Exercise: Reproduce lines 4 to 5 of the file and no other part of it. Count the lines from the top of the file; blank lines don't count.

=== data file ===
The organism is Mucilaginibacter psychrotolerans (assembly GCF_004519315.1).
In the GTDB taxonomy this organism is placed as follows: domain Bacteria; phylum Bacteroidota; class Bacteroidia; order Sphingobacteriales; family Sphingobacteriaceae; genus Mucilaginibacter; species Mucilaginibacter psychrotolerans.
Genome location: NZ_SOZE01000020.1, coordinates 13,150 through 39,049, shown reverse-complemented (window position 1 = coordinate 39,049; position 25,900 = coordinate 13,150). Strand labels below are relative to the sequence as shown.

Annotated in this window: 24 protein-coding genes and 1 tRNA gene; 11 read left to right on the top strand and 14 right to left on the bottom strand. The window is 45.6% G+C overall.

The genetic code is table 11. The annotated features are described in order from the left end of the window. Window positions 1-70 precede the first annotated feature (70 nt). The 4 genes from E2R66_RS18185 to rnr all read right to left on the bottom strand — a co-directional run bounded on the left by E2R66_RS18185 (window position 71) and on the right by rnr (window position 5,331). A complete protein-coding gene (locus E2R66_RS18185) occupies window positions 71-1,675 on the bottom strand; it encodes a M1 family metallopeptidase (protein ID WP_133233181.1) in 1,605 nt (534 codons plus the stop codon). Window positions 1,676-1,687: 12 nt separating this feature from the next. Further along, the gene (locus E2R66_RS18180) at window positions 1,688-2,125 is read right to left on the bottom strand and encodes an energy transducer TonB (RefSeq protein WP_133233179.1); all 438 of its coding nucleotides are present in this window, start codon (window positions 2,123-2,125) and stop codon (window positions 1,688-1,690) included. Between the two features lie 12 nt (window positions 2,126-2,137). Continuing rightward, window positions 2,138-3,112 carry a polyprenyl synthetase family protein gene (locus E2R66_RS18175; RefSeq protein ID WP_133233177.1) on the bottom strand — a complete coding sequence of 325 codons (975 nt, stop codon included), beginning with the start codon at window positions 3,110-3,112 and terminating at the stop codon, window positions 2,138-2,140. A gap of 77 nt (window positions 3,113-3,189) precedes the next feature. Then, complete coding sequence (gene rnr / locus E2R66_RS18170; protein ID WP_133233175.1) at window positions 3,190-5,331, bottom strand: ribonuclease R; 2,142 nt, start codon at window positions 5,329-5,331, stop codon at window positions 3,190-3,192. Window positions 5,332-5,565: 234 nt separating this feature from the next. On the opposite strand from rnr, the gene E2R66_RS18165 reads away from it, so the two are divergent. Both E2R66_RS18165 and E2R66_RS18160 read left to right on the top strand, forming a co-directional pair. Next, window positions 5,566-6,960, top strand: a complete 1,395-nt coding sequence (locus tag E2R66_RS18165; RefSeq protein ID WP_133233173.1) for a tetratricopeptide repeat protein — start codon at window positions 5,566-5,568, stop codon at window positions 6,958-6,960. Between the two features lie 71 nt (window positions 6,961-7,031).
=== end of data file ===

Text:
Annotated in this window: 24 protein-coding genes and 1 tRNA gene; 11 read left to right on the top strand and 14 right to left on the bottom strand. The window is 45.6% G+C overall.

The genetic code is table 11. The annotated features are described in order from the left end of the window. Window positions 1-70 precede the first annotated feature (70 nt). The 4 genes from E2R66_RS18185 to rnr all read right to left on the bottom strand — a co-directional run bounded on the left by E2R66_RS18185 (window position 71) and on the right by rnr (window position 5,331). A complete protein-coding gene (locus E2R66_RS18185) occupies window positions 71-1,675 on the bottom strand; it encodes a M1 family metallopeptidase (protein ID WP_133233181.1) in 1,605 nt (534 codons plus the stop codon). Window positions 1,676-1,687: 12 nt separating this feature from the next. Further along, the gene (locus E2R66_RS18180) at window positions 1,688-2,125 is read right to left on the bottom strand and encodes an energy transducer TonB (RefSeq protein WP_133233179.1); all 438 of its coding nucleotides are present in this window, start codon (window positions 2,123-2,125) and stop codon (window positions 1,688-1,690) included. Between the two features lie 12 nt (window positions 2,126-2,137). Continuing rightward, window positions 2,138-3,112 carry a polyprenyl synthetase family protein gene (locus E2R66_RS18175; RefSeq protein ID WP_133233177.1) on the bottom strand — a complete coding sequence of 325 codons (975 nt, stop codon included), beginning with the start codon at window positions 3,110-3,112 and terminating at the stop codon, window positions 2,138-2,140. A gap of 77 nt (window positions 3,113-3,189) precedes the next feature. Then, complete coding sequence (gene rnr / locus E2R66_RS18170; protein ID WP_133233175.1) at window positions 3,190-5,331, bottom strand: ribonuclease R; 2,142 nt, start codon at window positions 5,329-5,331, stop codon at window positions 3,190-3,192. Window positions 5,332-5,565: 234 nt separating this feature from the next. On the opposite strand from rnr, the gene E2R66_RS18165 reads away from it, so the two are divergent. Both E2R66_RS18165 and E2R66_RS18160 read left to right on the top strand, forming a co-directional pair. Next, window positions 5,566-6,960, top strand: a complete 1,395-nt coding sequence (locus tag E2R66_RS18165; RefSeq protein ID WP_133233173.1) for a tetratricopeptide repeat protein — start codon at window positions 5,566-5,568, stop codon at window positions 6,958-6,960. Between the two features lie 71 nt (window positions 6,961-7,031).